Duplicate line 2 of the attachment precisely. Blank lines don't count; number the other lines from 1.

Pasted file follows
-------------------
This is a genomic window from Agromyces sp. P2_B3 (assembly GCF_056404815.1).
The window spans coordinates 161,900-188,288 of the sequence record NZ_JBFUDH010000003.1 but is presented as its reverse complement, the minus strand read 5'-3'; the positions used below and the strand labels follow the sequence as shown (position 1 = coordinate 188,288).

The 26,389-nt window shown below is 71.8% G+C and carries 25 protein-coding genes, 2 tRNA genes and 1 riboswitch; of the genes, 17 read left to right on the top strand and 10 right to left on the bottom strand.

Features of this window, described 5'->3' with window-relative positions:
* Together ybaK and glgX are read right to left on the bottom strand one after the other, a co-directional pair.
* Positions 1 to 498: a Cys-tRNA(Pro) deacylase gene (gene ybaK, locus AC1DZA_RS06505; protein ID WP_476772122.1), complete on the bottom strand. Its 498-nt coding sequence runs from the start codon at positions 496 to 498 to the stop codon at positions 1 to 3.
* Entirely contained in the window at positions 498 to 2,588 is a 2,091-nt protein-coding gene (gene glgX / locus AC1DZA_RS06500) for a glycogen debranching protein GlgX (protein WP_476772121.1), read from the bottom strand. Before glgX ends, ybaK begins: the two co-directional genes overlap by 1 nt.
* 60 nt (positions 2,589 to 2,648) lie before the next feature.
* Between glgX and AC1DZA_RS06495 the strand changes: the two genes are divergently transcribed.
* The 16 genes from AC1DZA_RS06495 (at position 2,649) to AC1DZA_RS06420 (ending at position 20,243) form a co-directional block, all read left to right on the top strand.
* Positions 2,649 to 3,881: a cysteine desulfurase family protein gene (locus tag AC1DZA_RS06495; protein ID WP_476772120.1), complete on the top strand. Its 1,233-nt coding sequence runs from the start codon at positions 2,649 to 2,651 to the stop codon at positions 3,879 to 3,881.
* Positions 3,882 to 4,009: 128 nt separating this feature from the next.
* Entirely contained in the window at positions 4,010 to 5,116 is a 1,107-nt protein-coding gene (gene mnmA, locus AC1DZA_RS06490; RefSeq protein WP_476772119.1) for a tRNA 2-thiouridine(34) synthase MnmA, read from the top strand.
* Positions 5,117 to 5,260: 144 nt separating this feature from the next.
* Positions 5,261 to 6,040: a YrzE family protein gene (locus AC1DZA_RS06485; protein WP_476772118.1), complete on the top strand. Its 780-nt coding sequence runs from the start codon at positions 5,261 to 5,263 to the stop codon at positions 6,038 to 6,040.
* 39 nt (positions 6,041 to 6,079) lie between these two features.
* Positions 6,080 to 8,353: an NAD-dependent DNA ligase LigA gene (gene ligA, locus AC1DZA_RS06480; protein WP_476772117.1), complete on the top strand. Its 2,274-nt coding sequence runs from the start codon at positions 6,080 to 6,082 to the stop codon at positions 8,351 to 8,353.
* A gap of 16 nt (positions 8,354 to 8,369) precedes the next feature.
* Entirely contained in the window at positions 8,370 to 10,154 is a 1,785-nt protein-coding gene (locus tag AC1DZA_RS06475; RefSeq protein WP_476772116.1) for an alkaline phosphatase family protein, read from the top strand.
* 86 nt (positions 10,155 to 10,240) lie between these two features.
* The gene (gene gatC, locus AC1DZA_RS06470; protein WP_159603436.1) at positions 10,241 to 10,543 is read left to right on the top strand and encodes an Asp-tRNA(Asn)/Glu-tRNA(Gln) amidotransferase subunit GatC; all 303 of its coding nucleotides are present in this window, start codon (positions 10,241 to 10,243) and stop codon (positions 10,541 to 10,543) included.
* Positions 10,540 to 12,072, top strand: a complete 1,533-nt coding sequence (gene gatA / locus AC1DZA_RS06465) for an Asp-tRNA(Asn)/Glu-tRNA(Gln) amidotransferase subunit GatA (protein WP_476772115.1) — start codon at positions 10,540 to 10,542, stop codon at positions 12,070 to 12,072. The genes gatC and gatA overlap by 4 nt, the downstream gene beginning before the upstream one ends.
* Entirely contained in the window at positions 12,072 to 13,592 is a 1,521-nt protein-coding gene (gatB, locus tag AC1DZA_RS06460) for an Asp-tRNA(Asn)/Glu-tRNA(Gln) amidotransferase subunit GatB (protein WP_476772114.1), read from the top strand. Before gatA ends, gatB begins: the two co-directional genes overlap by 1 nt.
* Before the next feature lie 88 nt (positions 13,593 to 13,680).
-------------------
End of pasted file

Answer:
The window spans coordinates 161,900-188,288 of the sequence record NZ_JBFUDH010000003.1 but is presented as its reverse complement, the minus strand read 5'-3'; the positions used below and the strand labels follow the sequence as shown (position 1 = coordinate 188,288).